We Are All ‘Addicts’!



Recently, hubby and I unexpectedly got ‘addicted’ to a Korean drama… It was ‘unexpected’ because it was not the usual romantic brainless comedies that I like. Furthermore, my hubby was never a drama fan. It was in a moment of boredom that he got drawn by the drama series. Just once, and he was totally captivated. Even though he was someone who valued sleeping, he would watch it till late in the night. Strange enough, though I initially thought it was a boring historical period drama, before I knew it, I too was smitten by it.

Addiction can just hit any one of us suddenly.

Addiction is an issue that has been close to me. I studied psychology and worked close to 9 years in an offender rehabilitation field, where many are uncontrollably consumed by drug and substance addiction.

On my family side, I also saw a number of my relatives being caught up in smoking, alcohol and gambling addiction. At a personal level, I too find myself having to be vigilant against the traps of modern addictions, such as Internet and social media, as well as drama addictions.

Addiction is scary, because it is uncontrollable, even if it is senseless. It can strike anytime. Even if it is something we never imagined ourselves getting obsessed with, it may hold us hostage without warning. Even if we thought we had moved on from a certain addiction, it may come back again suddenly.


Addiction is Common to Humanity

Psychiatrists have classified addictions into different types, namely addictions to (1) substances, such as drug or alcohol; (2) processes, such as sex, work, gambling, religion and worry; and (3) behaviours, such as work performances, being liked, helping others, and so on.1

However, I prefer Gerald May’s description of addiction. According to him, “addiction is, at root, a spiritual issue; and every human is addicted to some variety of substances, behaviors, and thought patterns.”2 In other words, every person, not just the drug and substance addict, is more or less addicted to something.

“Socially Acceptable” & Modern Day Addictions

While certain addictions are irrefutable, such as pornography, substance and gambling addiction, there are also subtle forms of addictions which seem “socially acceptable” in the modern day. These less blatant addictions include excessive use of the mobile phone, obsession with TV dramas and computer games, the compulsion to keep searching for new thrills, etc. They are “socially acceptable” because many people are enmeshed in them.


Addiction Always Wants More Yet Never Satisfies

Arends correctly observed the general effect of addiction that is plaguing mankind: “We buy objects that require us to buy more objects. We make some money, ratchet up our lifestyle in response, and find we need more income to sustain us. The harder we work, the more work there is to do. And the harder we play, the more elusive the fun…Yesterday’s thrill is today’s old news. We always need more. One of the hallmarks of addiction is “tolerance”—the experience of requiring an ever-increasing amount of a particular substance or behavior in order for it to satiate us.3 On the same note, Oates recognized that “the power of addiction is that it is never satisfied4. Indeed, man can never be truly satisfied when he is separated from his only source of satisfaction, His Creator—the only one who knows exactly what man needs according to His divine design and who has ability to fill that need.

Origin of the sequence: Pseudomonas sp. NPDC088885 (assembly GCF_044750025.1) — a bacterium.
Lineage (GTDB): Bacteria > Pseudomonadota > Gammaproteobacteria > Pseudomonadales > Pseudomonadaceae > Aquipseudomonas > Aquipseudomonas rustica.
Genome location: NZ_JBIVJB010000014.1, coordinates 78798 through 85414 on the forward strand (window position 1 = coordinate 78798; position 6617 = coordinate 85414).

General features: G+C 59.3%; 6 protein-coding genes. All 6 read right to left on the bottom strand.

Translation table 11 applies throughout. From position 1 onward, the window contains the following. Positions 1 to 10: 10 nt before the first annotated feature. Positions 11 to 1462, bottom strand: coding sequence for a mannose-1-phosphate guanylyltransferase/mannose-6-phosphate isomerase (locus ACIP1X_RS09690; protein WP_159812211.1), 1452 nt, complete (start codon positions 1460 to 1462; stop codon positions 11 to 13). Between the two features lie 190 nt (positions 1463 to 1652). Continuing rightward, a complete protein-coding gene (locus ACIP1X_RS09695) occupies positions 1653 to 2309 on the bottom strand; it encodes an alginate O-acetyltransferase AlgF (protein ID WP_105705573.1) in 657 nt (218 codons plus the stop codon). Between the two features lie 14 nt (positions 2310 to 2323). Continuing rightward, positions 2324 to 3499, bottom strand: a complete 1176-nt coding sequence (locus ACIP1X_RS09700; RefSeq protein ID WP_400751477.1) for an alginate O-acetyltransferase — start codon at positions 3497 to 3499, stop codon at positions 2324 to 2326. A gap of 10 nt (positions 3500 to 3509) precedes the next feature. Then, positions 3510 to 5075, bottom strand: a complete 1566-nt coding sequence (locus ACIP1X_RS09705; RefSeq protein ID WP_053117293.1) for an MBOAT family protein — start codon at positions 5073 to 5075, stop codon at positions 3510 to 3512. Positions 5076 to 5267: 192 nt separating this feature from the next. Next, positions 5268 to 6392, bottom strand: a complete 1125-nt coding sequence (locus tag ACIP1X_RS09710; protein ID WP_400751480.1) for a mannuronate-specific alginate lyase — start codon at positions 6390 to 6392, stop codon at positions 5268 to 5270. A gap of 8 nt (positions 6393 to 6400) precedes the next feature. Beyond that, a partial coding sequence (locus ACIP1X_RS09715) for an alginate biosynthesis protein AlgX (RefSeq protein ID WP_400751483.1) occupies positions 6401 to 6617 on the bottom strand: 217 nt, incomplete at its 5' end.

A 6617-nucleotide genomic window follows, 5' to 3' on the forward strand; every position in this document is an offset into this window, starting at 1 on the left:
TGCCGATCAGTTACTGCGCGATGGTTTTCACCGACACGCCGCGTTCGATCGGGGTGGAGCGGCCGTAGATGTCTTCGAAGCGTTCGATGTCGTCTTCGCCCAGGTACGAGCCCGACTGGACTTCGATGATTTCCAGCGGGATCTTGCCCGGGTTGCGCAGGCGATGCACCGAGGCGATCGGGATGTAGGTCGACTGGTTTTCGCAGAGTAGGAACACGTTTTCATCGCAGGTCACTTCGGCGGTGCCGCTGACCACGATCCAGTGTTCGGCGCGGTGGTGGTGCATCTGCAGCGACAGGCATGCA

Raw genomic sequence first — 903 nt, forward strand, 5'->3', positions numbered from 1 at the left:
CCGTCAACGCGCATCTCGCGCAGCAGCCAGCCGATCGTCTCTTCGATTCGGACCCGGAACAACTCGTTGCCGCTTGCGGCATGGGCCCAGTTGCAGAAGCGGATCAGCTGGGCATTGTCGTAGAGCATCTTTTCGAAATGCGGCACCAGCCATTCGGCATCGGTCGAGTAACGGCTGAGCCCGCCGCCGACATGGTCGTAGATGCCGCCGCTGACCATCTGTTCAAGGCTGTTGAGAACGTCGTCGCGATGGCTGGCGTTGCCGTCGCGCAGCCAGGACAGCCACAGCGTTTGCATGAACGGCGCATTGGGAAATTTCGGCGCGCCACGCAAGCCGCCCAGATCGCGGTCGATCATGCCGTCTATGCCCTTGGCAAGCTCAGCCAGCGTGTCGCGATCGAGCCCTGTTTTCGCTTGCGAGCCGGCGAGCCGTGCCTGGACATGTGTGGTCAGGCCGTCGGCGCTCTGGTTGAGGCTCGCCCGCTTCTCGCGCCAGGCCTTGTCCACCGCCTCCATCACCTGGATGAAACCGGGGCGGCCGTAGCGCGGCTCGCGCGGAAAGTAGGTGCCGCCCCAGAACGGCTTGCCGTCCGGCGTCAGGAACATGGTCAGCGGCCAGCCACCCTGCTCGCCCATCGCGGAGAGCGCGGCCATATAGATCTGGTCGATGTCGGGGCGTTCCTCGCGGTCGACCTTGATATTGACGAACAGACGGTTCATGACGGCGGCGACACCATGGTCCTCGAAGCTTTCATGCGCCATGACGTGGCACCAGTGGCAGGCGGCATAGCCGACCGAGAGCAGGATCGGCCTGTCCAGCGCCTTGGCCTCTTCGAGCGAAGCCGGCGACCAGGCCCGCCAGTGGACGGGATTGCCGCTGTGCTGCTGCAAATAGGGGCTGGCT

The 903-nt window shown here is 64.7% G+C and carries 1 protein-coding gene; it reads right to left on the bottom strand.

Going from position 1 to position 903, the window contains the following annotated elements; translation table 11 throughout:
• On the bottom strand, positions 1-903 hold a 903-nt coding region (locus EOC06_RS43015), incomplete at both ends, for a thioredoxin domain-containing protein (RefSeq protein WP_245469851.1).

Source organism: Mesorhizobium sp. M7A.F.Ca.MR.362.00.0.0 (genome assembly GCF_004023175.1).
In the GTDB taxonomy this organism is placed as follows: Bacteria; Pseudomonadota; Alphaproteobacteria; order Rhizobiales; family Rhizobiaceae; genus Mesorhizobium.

Causes of Addiction

Undeniably, there are many secondary causes of addiction, such as the feeling of loneliness, powerlessness, low self-esteem, stress, dysfunctional family background, boredom, the need to feel loved and important, and so on.

However, the Bible offers us insights into the primary root of addiction. Interestingly, scholars like Carl Jung, Gerald May and others, had expressed an association between the longing for relationship with God and the occurrence of addiction. 5


The Root Of Addiction Is Sin

Even since the fall of Adam and Eve in Genesis 3, sin enters the world and all people are made sinners (Ro 5:12,19). The presence of sin separates man and God, thus inhibiting man from tapping on the power of God. Without the empowerment of God, man cannot overpower sin on his own. Thus, even the great apostle Paul himself claimed that he had no control over what he had loved to do, but instead, the evil that he did not wish to do, he kept doing <Ro 7:15, 21-24>. This is in agreement with Schaef’s definition of addictions as “any process over which we are powerless. It takes control of us, causing us to do and think things that are inconsistent with our personal values and leading us to become progressively more compulsive and obsessive. An addiction will lead us to begin deceiving ourselves and other people — to lie, deny, and cover up.6

Therefore, everyone is addicted,7 because every fallen man has sin which we cannot have control over. We tend to judge the alcoholics, the drug addicts, the recurrent gamblers, and the like, but the truth is, we are equally addicted, because of sin.8


Addiction Is One Expression Of Idolatry

Being apart from God and in our bid to feel happy or important, we easily let other things occupy the rightful place of God in our hearts. Because man’s relationship with God broke down, man turns to other sources to satisfy himself. However, God had said that “You shall have no other gods before me” (Exodus 20:3; Deut 5:7), and “You shall love the Lord your God with all your heart and with all your soul and with all your mind” (Matthew 22:37). Therefore, the preoccupation with something else—drugs, alcohol, gambling, work, social media, drama, or even the obsessive care of others, etc—instead of God, is idolatry, it is addiction.9 Even religion can become addictive and hurt a person’s relationship with God. 10